If you have the misfortune to follow the dreary climate change business, you’ll know that one of the fine points is which long-term emissions forecast to plug into your model. Never mind the accuracy of the models for now—even a good model is vulnerable to the age-old GIGO problem—”garbage in, garbage out.” In climate model forecasting, if you have an absurd emissions forecast, you’ll get absurd (but headline-grabbing) results.
People who follow this subject have long known that the emissions forecast that generates most of the scary headlines of the last few years is known as RCP 8.5 (short for “Representative Concentration Pathways”—never use plain language when you can use forbidding jargon), and most experts agree that its very high emissions forecast is bunk.
Holman Jenkins wrote cogently about it today in the Wall Street Journal. If you don’t have a subscription, here’s some of the relevant part:
The RCP 8.5 scenario was born to give modelers a high-emissions scenario to play with, and how it came to be embraced despite being at odds with every real-world indicator concerning the expected course of future emissions.
In a simple model of the world, authority figures say absurd and false things, and the media calls them out. The reverse happened this time, with the climate crowd reacting to the media’s botched coverage of the Fourth National Climate Assessment in 2018, itself a strained compilation of extreme worst-case scenarios that still couldn’t deliver the desired global meltdown. . .
To this day, the print edition of the New York Times has never mentioned RCP 8.5, the unsupported emissions scenario on which so many of its climate jeremiads rest.
The Washington Post has used it twice, once to say it portended a climate disaster and more recently to suggest its falling out of favor didn’t mean the climate wasn’t headed for disaster.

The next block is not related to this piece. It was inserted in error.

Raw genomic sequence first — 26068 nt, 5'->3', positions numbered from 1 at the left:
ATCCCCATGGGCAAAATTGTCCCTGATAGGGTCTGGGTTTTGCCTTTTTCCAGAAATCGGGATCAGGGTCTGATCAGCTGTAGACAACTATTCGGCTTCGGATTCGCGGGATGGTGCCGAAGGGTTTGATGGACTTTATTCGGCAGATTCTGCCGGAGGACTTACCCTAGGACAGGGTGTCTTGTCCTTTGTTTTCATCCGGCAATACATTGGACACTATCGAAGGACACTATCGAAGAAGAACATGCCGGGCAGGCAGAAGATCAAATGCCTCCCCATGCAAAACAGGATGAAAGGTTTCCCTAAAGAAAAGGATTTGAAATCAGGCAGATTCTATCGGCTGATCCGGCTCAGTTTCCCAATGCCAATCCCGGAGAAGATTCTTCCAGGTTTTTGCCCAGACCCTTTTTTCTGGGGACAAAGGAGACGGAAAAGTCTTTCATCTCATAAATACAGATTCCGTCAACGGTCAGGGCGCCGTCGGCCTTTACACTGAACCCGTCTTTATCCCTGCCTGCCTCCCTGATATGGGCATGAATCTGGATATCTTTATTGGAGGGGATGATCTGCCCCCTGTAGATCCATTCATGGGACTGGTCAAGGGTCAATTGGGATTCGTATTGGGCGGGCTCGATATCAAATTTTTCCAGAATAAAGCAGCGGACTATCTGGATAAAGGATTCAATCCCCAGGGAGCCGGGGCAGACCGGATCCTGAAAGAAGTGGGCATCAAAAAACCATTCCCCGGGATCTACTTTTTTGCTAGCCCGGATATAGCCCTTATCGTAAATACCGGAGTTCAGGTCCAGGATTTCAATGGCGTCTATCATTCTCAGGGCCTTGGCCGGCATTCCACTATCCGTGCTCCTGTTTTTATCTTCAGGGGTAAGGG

If you’re into the technical literature, here’s one of the recent articles in Environmental Research Letters that spells out what’s wrong with the alarmist emissions forecasts:
Recent (post-2005) trends and energy outlook projections (to 2040) of global CO2 emissions are substantially lower than projected by baseline scenarios used in the IPCC’s Fifth (AR5) and Sixth (AR6) Assessment Reports, and are well off-track from widely-cited high-emission marker scenarios such as RCP8.5. We show that this divergence owes largely to per-capita GDP and carbon intensity growth slower than projected in baseline scenarios. The gap between observed and projected carbon intensity is very likely to continue to increase throughout the 21st century due to the implausible assumptions high-emission scenarios make about future fossil-fuel expansion.
Chaser, from Roger Pielke, Jr—remember how we always hear about how hurricanes are increasing in frequency and strength? Well:
Since 1945, the number of hurricanes that make landfall has declined by about a third. . .
Last week a paper published in Science concluded that worldwide, “To date, there has been no firm evidence of global trends of the frequency of tropical cyclones with maximum wind speed above the hurricane-force wind (64 knots) at landfall.” That finding, which confirms our work, was based on data since 1982. But what happens when we take a look further back in time? What we find might surprise you. . .
In fact, the overall number of landfalling hurricanes has decreased dramatically since the 1940s, while the number of major hurricane landfalls has shown no trend.